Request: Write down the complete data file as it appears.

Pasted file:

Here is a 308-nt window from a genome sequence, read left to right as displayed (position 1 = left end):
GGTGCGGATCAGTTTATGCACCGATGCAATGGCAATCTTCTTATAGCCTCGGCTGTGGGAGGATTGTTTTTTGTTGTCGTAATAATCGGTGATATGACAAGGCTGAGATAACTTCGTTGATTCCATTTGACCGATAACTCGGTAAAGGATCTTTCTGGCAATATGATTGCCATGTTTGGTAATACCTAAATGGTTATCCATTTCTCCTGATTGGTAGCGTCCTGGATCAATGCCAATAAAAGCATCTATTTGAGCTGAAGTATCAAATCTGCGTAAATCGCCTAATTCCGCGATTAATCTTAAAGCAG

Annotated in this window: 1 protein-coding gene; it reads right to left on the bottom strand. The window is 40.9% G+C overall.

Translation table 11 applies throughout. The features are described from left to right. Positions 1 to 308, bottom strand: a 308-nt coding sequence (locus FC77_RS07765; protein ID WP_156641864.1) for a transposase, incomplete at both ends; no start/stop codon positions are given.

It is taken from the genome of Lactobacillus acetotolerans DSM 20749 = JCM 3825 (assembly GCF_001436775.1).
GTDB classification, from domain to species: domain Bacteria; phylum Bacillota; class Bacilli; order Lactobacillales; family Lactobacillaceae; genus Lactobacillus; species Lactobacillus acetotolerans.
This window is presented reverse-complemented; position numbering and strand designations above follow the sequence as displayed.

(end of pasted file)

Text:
Here is a 308-nt window from a genome sequence, read left to right as displayed (position 1 = left end):
GGTGCGGATCAGTTTATGCACCGATGCAATGGCAATCTTCTTATAGCCTCGGCTGTGGGAGGATTGTTTTTTGTTGTCGTAATAATCGGTGATATGACAAGGCTGAGATAACTTCGTTGATTCCATTTGACCGATAACTCGGTAAAGGATCTTTCTGGCAATATGATTGCCATGTTTGGTAATACCTAAATGGTTATCCATTTCTCCTGATTGGTAGCGTCCTGGATCAATGCCAATAAAAGCATCTATTTGAGCTGAAGTATCAAATCTGCGTAAATCGCCTAATTCCGCGATTAATCTTAAAGCAG

Annotated in this window: 1 protein-coding gene; it reads right to left on the bottom strand. The window is 40.9% G+C overall.

Translation table 11 applies throughout. The features are described from left to right. Positions 1 to 308, bottom strand: a 308-nt coding sequence (locus FC77_RS07765; protein ID WP_156641864.1) for a transposase, incomplete at both ends; no start/stop codon positions are given.

It is taken from the genome of Lactobacillus acetotolerans DSM 20749 = JCM 3825 (assembly GCF_001436775.1).
GTDB classification, from domain to species: domain Bacteria; phylum Bacillota; class Bacilli; order Lactobacillales; family Lactobacillaceae; genus Lactobacillus; species Lactobacillus acetotolerans.
This window is presented reverse-complemented; position numbering and strand designations above follow the sequence as displayed.